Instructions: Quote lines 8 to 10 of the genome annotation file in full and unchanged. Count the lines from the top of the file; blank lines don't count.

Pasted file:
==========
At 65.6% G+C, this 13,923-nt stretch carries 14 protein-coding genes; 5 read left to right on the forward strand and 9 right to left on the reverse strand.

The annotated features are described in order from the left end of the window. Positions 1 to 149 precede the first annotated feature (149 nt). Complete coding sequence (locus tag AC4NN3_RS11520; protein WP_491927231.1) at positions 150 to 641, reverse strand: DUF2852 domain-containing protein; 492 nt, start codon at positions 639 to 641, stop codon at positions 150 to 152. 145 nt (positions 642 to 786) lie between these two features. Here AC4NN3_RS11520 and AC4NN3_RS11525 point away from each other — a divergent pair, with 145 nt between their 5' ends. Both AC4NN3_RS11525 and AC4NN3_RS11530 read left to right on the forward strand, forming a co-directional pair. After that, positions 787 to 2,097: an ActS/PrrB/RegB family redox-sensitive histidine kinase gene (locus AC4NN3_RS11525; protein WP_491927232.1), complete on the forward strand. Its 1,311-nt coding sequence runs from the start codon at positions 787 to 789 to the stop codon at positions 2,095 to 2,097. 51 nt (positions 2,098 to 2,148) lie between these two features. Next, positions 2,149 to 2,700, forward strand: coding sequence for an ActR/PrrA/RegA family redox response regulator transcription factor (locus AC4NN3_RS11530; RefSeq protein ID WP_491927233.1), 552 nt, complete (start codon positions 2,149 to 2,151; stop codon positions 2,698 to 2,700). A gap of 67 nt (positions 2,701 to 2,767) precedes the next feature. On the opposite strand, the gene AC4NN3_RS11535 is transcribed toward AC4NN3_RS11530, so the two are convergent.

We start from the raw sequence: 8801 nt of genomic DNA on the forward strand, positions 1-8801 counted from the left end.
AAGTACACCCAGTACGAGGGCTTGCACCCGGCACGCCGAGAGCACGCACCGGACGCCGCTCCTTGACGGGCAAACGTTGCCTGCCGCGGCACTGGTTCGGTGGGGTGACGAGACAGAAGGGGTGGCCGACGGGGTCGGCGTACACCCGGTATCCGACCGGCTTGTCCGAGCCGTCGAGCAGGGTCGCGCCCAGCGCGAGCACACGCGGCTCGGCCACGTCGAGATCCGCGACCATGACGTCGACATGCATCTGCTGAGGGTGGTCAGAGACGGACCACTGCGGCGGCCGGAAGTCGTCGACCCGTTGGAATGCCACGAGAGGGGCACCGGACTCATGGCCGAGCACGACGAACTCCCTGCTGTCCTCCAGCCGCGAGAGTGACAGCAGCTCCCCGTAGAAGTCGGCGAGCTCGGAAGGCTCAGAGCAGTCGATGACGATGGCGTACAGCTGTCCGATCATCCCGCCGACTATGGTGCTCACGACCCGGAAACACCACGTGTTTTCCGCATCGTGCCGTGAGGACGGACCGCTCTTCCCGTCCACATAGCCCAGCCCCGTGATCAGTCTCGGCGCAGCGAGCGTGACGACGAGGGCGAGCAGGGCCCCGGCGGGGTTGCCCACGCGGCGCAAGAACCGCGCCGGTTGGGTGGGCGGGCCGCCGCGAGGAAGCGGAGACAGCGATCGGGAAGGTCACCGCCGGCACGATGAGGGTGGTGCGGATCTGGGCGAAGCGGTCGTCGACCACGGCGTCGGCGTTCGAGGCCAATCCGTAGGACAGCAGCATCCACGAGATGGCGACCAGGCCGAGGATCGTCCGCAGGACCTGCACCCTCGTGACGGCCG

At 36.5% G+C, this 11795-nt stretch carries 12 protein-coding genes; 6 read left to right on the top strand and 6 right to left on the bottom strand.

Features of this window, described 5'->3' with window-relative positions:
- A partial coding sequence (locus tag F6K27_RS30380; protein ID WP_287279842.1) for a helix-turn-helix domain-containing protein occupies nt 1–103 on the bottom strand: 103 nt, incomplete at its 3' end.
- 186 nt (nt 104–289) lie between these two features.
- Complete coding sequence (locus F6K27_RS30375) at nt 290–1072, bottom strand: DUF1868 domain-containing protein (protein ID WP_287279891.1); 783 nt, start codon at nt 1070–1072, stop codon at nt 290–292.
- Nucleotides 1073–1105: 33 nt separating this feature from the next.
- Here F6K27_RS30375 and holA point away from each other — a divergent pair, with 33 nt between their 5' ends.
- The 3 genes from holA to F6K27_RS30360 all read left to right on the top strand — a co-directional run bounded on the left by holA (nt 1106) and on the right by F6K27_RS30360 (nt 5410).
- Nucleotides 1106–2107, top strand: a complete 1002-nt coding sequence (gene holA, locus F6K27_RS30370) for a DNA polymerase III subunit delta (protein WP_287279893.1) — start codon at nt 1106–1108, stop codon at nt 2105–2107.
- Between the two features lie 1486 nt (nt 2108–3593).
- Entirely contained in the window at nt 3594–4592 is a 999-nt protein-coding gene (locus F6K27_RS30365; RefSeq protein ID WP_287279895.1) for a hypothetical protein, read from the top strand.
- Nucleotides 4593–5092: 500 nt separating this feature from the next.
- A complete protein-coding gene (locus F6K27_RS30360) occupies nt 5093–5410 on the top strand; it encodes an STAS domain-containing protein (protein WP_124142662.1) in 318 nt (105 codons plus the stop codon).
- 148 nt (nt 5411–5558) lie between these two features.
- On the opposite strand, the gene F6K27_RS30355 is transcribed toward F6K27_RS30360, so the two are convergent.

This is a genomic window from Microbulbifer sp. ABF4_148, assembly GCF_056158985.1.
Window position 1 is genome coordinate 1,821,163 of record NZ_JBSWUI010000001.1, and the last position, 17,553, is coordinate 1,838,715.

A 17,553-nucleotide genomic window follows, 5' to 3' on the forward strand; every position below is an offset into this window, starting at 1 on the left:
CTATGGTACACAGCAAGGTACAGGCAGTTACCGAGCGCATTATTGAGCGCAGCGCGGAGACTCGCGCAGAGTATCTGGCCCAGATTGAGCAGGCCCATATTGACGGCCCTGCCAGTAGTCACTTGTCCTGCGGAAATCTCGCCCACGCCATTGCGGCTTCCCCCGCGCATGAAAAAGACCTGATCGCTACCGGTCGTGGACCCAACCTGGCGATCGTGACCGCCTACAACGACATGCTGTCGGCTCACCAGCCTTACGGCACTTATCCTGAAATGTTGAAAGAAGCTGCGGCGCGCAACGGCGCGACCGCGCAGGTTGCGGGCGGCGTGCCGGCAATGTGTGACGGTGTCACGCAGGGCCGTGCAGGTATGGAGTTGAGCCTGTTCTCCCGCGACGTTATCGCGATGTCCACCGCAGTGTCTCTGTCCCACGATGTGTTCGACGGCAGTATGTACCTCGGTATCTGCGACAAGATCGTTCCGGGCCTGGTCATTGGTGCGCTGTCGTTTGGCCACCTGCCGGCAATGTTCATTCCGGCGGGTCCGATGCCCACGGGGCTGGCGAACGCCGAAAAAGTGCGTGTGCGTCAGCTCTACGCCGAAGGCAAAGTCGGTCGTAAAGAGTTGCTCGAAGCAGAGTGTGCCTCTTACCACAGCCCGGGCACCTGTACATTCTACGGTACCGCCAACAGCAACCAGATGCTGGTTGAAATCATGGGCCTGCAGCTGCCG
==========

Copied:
- 186 nt (nt 104–289) lie between these two features.
- Complete coding sequence (locus F6K27_RS30375) at nt 290–1072, bottom strand: DUF1868 domain-containing protein (protein ID WP_287279891.1); 783 nt, start codon at nt 1070–1072, stop codon at nt 290–292.
- Nucleotides 1073–1105: 33 nt separating this feature from the next.